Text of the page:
Suspected Mafia boss deported in renewed push from Canada and Italy against the mob

For two years from inside a Canadian prison, Carmelo Bruzzese denied being a Mafia boss from Italy who was a link between powerful criminal clans in both countries, but his appeals ended Friday with an unappreciated flight to Rome where Italian police were waiting to arrest him.
That ending is now called a new beginning; authorities say the case is a successful test of enhanced cooperation and a renewed push by Canada and Italy against mobsters who work as if the ocean and borders don’t exist.
It comes at a time when links between the Mafia in both countries are more pronounced, revealing they are two working parts of the same machine.
“There was a strong will by the Canadian government and good cooperation with Italian authorities to solve the problem. We started with Mr. Bruzzese, maybe we continue with others,” said an Italian government source familiar with the case. “There are others similar.
“I think the times are changing.”
Bruzzese, 66, denies being a mobster, saying everything he knows about the Mafia he learned from newspapers.
“This is a big lie,” he earlier told the National Post.
However, evidence against him was accepted by the Immigration and Refugee Board as the more likely truth and his emergency motion to the Federal Court of Canada to delay his removal was rejected Tuesday.
Bruzzese was escorted onto a plane in Toronto Friday and arrested by Italian police after landing at Leonardo da Vinci airport in Fiumicino, a suburb of Rome.
His lawyer in Canada, Barbara Jackman, said details of his removal were kept secret from her and even the court.
Jackman said Bruzzese should not have been taken before his court appeals had been heard.
“The judge, on the interim motion to let him stay until a judge fully considered his arguments of unfair treatment, said there were serious issues about the unfairness of the process but still decided removal could occur before any of those issues were fully decided,” she said.
If Bruzzese wins his case in Canada, no Canadian judge is able to order his release from an Italian prison, she said.
In Italy, Bruzzese is named as one of the most important bosses among the ’Ndrangheta, the proper name of the Mafia in Italy’s Calabrian region.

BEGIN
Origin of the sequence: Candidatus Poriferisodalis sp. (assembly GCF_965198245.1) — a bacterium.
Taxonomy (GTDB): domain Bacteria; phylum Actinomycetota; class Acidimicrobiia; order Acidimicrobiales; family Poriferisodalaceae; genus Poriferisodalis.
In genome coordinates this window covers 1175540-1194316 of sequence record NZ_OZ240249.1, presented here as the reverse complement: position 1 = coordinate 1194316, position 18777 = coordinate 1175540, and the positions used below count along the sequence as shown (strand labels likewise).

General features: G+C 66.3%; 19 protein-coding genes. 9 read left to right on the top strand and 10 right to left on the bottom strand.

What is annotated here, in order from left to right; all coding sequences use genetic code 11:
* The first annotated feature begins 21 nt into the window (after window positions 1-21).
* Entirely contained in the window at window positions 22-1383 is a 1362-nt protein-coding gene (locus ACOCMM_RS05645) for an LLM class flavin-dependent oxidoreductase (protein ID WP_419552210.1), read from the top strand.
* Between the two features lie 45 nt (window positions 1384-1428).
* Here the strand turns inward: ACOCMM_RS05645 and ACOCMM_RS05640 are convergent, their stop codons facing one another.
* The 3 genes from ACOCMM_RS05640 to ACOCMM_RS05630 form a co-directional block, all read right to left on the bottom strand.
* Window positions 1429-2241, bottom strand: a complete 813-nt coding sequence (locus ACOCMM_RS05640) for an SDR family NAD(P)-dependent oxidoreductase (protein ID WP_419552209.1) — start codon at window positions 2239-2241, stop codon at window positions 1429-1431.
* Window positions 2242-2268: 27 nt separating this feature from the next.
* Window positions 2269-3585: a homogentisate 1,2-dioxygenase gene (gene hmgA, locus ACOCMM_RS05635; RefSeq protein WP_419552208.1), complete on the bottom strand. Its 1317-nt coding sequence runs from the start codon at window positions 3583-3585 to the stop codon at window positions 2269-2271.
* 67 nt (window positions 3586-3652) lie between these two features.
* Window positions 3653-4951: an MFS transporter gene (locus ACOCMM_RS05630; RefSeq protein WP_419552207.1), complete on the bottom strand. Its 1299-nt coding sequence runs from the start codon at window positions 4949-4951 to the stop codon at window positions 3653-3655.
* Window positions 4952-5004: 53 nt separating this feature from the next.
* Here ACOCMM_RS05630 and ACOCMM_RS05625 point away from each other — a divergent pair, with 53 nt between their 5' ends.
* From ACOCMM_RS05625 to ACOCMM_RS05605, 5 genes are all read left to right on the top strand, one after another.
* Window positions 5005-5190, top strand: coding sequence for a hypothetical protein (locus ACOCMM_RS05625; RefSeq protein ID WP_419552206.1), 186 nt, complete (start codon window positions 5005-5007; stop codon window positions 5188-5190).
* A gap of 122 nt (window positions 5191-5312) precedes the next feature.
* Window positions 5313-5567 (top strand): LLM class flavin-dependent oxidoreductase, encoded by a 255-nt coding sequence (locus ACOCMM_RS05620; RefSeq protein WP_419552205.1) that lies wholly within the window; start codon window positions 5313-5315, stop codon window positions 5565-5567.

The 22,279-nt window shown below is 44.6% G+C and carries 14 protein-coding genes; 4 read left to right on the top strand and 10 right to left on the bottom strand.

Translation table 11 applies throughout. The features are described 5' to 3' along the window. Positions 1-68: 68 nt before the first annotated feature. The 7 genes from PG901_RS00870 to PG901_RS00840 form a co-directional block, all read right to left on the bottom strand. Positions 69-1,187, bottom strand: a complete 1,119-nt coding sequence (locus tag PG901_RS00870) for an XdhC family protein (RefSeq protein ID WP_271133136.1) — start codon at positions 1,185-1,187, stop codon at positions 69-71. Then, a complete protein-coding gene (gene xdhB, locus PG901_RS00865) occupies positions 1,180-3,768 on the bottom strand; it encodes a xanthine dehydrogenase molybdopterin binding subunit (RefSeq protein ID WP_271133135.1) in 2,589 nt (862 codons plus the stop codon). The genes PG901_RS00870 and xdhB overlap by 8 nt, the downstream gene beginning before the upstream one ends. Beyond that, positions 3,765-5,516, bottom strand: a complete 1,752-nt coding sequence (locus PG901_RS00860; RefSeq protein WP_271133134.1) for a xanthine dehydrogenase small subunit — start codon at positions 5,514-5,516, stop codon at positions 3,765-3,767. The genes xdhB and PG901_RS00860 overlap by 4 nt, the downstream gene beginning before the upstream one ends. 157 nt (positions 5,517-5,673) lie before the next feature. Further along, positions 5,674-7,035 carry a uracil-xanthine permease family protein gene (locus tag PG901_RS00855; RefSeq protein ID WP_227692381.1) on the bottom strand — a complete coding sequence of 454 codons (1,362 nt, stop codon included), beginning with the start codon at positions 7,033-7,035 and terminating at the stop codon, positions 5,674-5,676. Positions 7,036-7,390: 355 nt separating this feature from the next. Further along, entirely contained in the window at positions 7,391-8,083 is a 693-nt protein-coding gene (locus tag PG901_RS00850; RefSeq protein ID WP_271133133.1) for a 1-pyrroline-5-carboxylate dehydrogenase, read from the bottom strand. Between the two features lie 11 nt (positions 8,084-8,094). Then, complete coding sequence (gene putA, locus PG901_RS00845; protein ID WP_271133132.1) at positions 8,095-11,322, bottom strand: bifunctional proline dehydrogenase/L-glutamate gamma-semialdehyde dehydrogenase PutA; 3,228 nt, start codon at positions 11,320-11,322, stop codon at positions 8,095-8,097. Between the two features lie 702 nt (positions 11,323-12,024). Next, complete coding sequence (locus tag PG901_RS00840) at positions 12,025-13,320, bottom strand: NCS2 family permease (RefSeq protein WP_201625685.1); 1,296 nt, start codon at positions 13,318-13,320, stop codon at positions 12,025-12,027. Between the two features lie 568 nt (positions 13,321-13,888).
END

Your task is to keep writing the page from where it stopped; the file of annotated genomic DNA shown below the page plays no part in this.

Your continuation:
Authorities say he is an important link between powerful clans in Italy and in Canada.
Born in Italy, he came to Canada in 1974 and married a Canadian woman in 1976. He became a permanent resident here but not a citizen and returned to Italy in 1977.
He then travelled back and forth between countries, maintaining close ties in each.
In Canada he was “living in the shadows,” the IRB found.
In Italy authorities say he is the crime boss of Grotteria. The neighbouring towns along Italy’s Ionian Coast are home to some of the most historically important mob clans, all of which have strong connections to Canada.
When police in Italy raided Bruzzese’s home looking for him, they instead found a sophisticated bunker hideout in his basement. It allowed someone to slip inside through a sliding wall behind a bar and stay for long periods with stocked food, water and an air-filtration system.
But Bruzzese wasn’t there.
At the time, he was living in Vaughan, Ont., with his Canadian wife. That’s where Canada Border Services Agency officers found him on Aug. 23, 2013. He was not charged criminally here, instead deemed a non-Canadian inadmissible on grounds of organized criminality and jailed pending his removal from the country.
Bruzzese accused the government of doing a back-door extradition — sending him to Italy to be arrested on charges that he would not normally be extradited for.
The case showed smoother cooperation between Canada and Italy than has often been the case.
During IRB proceedings — despite objections by Bruzzese’s lawyers — a police officer from Italy testified extensively over the telephone about Bruzzese, the case against him in Italy and about the Mafia in general.
“He assumed the most important roles and decisions. He gave the orders,” Major Giuseppe De Felice, a commander with the Carabinieri, a national paramilitary police force, told the IRB. “The ’Ndrangheta is a global phenomena. It is a huge organization. In Canada there are many families from Calabria that belong to the ’Ndrangheta.”
The lifeblood of ’Ndrangheta, De Felice said, is “cocaine, cocaine, cocaine.”
Adding to Bruzzese’s woes, he was also named last week in Italy as a wanted fugitive after a large probe targeting the Mafia “elite” — some of the strongest and wealthiest mob clans involved in drugs, weapons and financial crimes as well as black market deals in tulips from the Netherlands and chocolate from Switzerland, prosecutors said.
On Tuesday, the Post revealed 12 men in Canada were among those wanted for arrest in the probe, including Bruzzese and his son, Carlo, 30, one of Bruzzese’s five adult children.
The CBSA did not respond to requests for comment Saturday.
National Post